Herzog wins Fulbright to study education, teach in Romania
Released on 05/09/2012, at 2:00 AM
Office of University Communications
University of Nebraska–Lincoln
Stephanie Herzog, a master's degree candidate at the University of Nebraska-Lincoln, will travel to Romania for a year to teach English and do educational advising at a Romanian university, thanks to her new Fulbright Scholarship. The Louisville, Ky., native will graduate this year and then travel to Romania to pursue her interests in international higher education and English instruction.
Herzog spent a short-term summer session studying abroad in England through Clemson University. The course was aimed at comparing student affairs in England with student affairs in the United States. She said the trip helped her understand higher education goals, structures and concerns in another country.
"It was a wonderful chance for me to experience international affairs through discussions with administrators at universities such as Cambridge, Oxford and Bath," she said.
Herzog is a graduate assistant with the William H. Thompson Scholars Learning Community, composed of students who have received scholarships from the Susan T. Buffett Foundation. She said the job has had a large impact on both her personal and professional growth.
"Learning information about student affairs in the classroom is one thing," she said, "but getting to live it every day is another."
After finishing her master's degree in higher education administration with a concentration in student affairs, Herzog said she hopes to continue working as a higher education administrator, using knowledge she will gain from her time in Romania.
"Stephanie Herzog is an exceptionally self-motivated and serious student," said Rachelle Winkle-Wagner, an assistant professor in educational administration. "She has a rare dedication to learning and to acquiring knowledge and skills so that she can travel internationally."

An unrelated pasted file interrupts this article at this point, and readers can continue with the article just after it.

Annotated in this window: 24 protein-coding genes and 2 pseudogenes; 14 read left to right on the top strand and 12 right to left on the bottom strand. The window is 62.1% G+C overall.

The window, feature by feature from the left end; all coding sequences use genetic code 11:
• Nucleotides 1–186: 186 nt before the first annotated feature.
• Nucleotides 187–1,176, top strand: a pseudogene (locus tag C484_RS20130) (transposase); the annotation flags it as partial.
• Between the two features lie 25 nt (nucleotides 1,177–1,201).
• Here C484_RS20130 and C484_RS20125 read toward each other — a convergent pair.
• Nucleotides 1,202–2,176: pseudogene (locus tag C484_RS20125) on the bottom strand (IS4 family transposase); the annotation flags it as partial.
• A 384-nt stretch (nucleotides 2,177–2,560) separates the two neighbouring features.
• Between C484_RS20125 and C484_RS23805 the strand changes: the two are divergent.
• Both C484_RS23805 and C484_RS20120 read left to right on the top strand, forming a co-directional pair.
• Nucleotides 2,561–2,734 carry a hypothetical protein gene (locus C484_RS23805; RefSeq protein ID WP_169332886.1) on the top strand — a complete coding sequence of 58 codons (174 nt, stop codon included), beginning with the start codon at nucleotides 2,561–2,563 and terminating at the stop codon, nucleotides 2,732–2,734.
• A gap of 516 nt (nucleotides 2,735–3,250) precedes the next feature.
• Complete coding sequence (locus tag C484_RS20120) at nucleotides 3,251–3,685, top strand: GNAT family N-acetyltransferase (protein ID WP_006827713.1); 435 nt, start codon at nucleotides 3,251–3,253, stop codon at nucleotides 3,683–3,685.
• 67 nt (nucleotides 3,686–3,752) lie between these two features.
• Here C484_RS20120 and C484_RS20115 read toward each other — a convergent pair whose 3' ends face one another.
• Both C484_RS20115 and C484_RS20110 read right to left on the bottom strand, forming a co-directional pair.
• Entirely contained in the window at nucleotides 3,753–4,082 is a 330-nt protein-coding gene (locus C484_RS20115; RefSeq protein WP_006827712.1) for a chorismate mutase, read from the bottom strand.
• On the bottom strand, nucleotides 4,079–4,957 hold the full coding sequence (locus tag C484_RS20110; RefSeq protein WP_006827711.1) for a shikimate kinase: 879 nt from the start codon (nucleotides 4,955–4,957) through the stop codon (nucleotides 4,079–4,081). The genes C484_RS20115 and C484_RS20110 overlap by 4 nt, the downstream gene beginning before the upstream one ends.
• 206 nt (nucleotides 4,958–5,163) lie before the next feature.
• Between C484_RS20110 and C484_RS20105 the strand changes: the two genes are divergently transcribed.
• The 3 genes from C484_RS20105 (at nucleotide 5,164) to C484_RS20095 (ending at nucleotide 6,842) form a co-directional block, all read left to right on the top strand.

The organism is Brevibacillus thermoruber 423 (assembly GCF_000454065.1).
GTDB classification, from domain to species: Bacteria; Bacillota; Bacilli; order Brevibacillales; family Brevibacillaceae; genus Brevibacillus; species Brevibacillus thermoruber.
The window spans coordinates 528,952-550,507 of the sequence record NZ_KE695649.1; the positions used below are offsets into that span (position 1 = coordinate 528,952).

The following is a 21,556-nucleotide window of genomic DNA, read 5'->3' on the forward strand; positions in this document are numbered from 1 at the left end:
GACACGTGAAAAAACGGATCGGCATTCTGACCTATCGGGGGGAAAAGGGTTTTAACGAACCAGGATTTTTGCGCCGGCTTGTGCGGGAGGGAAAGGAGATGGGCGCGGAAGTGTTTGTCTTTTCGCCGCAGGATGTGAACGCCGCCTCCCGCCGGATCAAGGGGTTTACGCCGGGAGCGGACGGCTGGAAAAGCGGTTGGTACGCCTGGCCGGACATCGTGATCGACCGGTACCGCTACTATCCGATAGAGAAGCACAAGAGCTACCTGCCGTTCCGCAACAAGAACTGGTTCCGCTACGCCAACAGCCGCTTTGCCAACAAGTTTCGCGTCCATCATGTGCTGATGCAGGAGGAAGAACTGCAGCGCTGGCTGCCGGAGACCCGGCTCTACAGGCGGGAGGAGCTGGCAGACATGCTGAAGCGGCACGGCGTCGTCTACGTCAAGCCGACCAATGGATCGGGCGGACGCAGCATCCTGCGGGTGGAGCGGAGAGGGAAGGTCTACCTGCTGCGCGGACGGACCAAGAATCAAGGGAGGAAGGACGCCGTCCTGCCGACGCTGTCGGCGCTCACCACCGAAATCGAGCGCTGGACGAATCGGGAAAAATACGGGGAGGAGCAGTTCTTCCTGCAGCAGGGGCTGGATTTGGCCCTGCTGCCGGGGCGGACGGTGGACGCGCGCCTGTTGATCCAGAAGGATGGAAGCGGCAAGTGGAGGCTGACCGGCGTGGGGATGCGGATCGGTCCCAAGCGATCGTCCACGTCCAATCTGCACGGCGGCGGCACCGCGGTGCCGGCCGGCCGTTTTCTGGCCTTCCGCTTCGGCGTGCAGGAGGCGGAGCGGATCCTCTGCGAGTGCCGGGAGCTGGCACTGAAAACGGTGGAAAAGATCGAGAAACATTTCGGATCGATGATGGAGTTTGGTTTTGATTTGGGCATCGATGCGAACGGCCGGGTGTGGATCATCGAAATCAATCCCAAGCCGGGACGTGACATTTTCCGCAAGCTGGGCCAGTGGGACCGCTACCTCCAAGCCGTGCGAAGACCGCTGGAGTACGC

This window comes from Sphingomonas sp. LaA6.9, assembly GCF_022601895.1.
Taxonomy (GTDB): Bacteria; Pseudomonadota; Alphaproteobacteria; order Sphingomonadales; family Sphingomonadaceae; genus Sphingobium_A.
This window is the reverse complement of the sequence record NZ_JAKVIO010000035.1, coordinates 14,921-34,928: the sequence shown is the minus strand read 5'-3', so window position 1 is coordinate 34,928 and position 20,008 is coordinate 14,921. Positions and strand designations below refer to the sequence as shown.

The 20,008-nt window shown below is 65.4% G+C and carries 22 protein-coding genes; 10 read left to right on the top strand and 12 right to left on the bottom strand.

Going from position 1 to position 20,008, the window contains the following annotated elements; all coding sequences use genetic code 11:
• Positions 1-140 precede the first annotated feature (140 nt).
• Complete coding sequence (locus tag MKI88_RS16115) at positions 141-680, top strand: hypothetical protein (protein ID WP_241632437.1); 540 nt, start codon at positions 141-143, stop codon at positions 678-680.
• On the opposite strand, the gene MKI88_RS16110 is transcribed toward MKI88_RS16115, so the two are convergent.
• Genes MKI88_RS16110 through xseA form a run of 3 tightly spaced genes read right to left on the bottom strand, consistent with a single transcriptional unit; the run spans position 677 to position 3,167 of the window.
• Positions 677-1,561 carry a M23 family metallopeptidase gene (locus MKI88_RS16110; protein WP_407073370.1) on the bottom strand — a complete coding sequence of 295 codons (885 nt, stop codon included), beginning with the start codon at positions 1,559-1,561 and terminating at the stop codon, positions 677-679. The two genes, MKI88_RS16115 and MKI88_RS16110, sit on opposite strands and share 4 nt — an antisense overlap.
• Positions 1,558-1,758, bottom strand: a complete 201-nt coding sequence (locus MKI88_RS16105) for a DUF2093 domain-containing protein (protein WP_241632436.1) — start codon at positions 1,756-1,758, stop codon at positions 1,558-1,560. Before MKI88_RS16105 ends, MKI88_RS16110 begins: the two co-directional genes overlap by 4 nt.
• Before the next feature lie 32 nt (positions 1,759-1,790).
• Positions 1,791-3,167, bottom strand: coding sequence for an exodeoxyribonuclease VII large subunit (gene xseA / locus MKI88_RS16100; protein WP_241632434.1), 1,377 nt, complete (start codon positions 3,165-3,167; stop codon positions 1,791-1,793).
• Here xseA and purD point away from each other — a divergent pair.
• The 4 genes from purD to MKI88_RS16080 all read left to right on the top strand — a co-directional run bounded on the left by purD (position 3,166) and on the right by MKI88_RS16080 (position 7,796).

In Romania, Herzog said she hopes to talk with Romanian administrators to discuss difficulties faced by both the U.S. and Romanian higher education systems, such as making higher education more accessible and working to improve postsecondary education while facing shrinking budgets.
The higher education system in Romania has many universities committed to internationalization, especially in science, technology, engineering and mathematics. Herzog said she is excited to become involved in the higher education system in Romania and said she is honored to be offered the opportunity to contribute to their globalization efforts.
"I hope that being a Fulbright English teaching assistant in Romania will allow me to exchange knowledge with Romanian higher education administrators and faculty so that we could work together to find solutions and make progress," Herzog said.
The Fulbright Program, established in 1946 and funded by the U.S. Department of State, is designed to foster understanding between the United States and other countries. The U.S. Student Fulbright program gives recent graduates, graduate students and young professionals the opportunity to conduct research, study or teach in one of the 155 countries that the program operates. The Fulbright program is the flagship international education program sponsored by the U.S. government. About 8,000 grants are awarded annually, and about 1,600 of those grants are awarded to U.S. students.
Herzog's Fulbright is the ninth this year at UNL, and ties the university's record set in 2011. Fellowship adviser Laura Damuth said two more student Fulbrights are possible.
"Two alternates, Rebecca Bonnett and Suzanne Higgins, are awaiting word on their candidacy," Damuth said. "If we were to receive any more Fulbrights, it would be one or both of these two. We're thrilled at the number of awards this year. These are a talented and hard-working group of students."
In 2011, UNL was named by the Fulbright Program as one of 45 "top producing" research institutions whose students were awarded Fulbrights.
Writer: Haley Whisennand, Honors Program